QSo I have been contributing into KiwiSaver for seven years and been in a couple different funds over that time.

Most recently I changed my fund from growth into conservative in anticipation of trying to purchase a first house soon, a move that may have been too impulsive.

Is there any downside to changing funds back and forth while not trying to time the market?

AAs far as I know, no KiwiSaver provider charges for moving from one of their funds to another.

And your reason for moving is the right one. Firstly, you switched to lower-risk funds because you expected to withdraw the money within the next few years. If that no longer applies, it makes sense to increase your risk again.

However, if you still think you’ll withdraw for a house purchase within, say, three to ten years, it’s best to go to just a medium-risk balanced fund. As I said above, growth funds are for ten years or more.

And by the way, you’re right, it’s not clever to switch because you expect the market to rise or fall. People get that wrong all the time.

QMy problem is I have a substantial share portfolio both in NZ and Australian shares. There are always a few shares in the red. When it comes to selling which do I sell first, the dogs (they will eventually become worth more than I paid) or my top performers?

Actual example: I am still down about 14 per cent on what I paid for Telstra shares in Australia, I am up about 250 per cent on what I paid for Auckland Airport. Both pay a respectable dividend.

AThis is turning into a column full of “I don’t know”s. I can’t predict: KiwiSaver performance, share market trends, housing market trends, and now how individual shares will perform.

But I don’t believe anyone else can either.

If someone could foresee good share buys, they could become hugely wealthy. Sure, some ordinary investors seem to make better decisions than average, but it’s probably luck, and that doesn’t tend to last.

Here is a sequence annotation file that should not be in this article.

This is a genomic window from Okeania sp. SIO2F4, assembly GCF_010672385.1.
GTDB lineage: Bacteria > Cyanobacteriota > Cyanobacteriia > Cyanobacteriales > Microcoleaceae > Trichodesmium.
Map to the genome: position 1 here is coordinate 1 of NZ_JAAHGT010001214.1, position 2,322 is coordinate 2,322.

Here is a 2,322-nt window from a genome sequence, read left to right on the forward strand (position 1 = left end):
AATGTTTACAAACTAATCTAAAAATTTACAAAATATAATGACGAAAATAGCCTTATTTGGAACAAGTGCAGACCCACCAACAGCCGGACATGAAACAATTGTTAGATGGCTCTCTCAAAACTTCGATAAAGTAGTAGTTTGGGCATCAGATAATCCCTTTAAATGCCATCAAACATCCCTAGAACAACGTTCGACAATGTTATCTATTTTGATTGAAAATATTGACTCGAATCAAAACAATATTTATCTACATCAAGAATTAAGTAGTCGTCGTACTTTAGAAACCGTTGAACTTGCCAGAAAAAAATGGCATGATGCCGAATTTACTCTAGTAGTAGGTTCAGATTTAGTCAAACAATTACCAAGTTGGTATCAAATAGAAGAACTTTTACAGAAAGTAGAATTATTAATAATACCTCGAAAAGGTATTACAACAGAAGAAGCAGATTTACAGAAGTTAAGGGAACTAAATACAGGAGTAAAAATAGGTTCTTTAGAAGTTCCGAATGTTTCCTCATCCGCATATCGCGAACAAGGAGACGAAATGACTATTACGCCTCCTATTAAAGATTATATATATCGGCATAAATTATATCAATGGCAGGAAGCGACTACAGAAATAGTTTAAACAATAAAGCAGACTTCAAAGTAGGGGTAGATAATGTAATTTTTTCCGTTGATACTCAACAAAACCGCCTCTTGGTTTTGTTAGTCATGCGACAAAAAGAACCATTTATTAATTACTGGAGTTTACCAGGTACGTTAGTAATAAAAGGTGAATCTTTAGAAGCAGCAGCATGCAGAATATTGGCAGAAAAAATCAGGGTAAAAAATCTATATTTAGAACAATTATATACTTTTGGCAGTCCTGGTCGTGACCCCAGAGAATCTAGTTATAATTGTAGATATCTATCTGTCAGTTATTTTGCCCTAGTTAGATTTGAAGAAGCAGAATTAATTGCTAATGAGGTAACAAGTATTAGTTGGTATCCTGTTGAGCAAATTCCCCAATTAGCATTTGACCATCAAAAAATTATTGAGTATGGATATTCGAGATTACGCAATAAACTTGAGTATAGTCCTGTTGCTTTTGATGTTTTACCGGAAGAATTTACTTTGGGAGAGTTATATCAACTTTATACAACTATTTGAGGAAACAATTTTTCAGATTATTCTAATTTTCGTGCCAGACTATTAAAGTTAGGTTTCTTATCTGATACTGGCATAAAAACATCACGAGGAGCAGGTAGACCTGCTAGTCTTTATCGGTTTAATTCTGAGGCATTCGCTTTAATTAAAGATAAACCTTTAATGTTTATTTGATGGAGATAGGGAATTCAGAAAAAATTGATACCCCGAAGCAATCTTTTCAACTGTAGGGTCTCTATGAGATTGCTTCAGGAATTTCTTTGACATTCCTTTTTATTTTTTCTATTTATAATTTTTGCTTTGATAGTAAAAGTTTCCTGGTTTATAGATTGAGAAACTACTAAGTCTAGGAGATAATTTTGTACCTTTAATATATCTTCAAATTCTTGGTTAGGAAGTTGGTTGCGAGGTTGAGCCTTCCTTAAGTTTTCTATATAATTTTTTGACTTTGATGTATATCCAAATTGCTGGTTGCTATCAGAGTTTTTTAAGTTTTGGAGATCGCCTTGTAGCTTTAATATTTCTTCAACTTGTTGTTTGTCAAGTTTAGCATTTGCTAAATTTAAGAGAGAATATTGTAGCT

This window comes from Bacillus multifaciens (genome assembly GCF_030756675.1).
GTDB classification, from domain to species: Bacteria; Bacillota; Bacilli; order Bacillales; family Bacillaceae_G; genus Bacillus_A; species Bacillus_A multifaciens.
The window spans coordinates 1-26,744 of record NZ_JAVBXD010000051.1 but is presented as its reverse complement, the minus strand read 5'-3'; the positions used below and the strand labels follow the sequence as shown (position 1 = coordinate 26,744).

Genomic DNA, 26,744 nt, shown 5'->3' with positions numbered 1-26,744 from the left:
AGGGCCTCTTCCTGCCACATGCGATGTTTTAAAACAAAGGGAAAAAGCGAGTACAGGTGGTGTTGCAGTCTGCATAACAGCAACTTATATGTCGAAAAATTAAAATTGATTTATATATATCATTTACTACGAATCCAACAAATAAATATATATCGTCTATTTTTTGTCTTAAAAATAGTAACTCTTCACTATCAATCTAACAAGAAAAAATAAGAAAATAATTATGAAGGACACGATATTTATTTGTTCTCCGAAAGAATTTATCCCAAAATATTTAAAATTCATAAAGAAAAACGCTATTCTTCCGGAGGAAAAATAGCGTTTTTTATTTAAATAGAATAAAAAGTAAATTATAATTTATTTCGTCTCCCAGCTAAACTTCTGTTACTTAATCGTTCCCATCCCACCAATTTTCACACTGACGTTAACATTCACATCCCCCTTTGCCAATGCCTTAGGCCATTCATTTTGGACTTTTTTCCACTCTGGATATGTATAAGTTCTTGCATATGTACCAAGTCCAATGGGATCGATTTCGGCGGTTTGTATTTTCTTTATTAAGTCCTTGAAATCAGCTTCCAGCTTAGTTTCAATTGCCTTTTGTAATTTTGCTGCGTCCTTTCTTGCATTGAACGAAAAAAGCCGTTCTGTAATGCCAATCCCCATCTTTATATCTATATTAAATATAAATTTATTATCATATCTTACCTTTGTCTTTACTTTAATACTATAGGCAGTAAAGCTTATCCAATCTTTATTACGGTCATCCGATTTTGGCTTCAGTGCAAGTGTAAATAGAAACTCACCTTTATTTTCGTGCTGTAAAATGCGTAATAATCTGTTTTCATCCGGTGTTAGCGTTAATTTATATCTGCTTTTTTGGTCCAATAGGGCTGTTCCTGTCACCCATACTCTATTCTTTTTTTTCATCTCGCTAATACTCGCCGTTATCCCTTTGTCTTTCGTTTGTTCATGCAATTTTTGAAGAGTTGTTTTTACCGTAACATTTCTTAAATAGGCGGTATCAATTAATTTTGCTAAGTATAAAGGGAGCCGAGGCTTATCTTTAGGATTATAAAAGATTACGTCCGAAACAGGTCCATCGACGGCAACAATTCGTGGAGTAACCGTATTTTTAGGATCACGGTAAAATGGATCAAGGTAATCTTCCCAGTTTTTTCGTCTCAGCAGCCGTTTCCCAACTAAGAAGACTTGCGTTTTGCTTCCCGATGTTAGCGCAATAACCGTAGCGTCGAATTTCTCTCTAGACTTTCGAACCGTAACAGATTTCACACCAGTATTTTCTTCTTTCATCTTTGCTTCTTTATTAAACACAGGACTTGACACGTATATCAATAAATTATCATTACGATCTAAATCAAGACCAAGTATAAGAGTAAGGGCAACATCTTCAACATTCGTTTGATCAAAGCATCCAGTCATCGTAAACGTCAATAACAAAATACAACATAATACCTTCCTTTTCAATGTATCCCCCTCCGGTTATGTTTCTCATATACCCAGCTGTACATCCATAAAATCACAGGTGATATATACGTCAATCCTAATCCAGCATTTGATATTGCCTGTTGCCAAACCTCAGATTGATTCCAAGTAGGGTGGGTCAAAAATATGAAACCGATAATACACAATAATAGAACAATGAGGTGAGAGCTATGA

So why can’t an ordinary investor — or an ordinary personal finance Q&A columnist — pick which shares to buy and which to sell?

Often you can get an idea of how well a company will perform in the near future, by looking at sales trends, management quality and so on. But so can everyone else. So if a company’s prospects look good, lots of people will want to buy those shares, pushing up the price.

Even if a company keeps growing, if you buy its shares at a high price that already takes into account its good prospects, the price won’t necessarily grow.

So what should you do? If you invest directly in shares, it’s best to hold a wide range — and don’t let one or a few shares dominate your portfolio.

The trouble is even a small holding might become dominant because that share has done really well — like Auckland Airport in your case. When that happens, it’s good to sell some of those shares, so you’re not too badly affected if that share price later falls. In other words, sell your winners.

By the way, not all “dogs” (what an insult to Fido!) will eventually come right. Some companies will fold and the shares become worthless. While a widely diversified share fund — such as a KiwiSaver fund — will recover from a downturn, not all individual shares will.

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Mary Holm is a freelance journalist, a director of Financial Services Complaints Ltd (FSCL), a seminar presenter and a bestselling author on personal finance. From 2011 to 2019 she was a founding director of the Financial Markets Authority. Her opinions are personal, and do not reflect the position of any organisation in which she holds office. Mary’s advice is of a general nature, and she is not responsible for any loss that any reader may suffer from following it. Send questions to [email protected] or click here. Letters should not exceed 200 words. We won’t publish your name. Please provide a (preferably daytime) phone number. Unfortunately, Mary cannot answer all questions, correspond directly with readers, or give financial advice.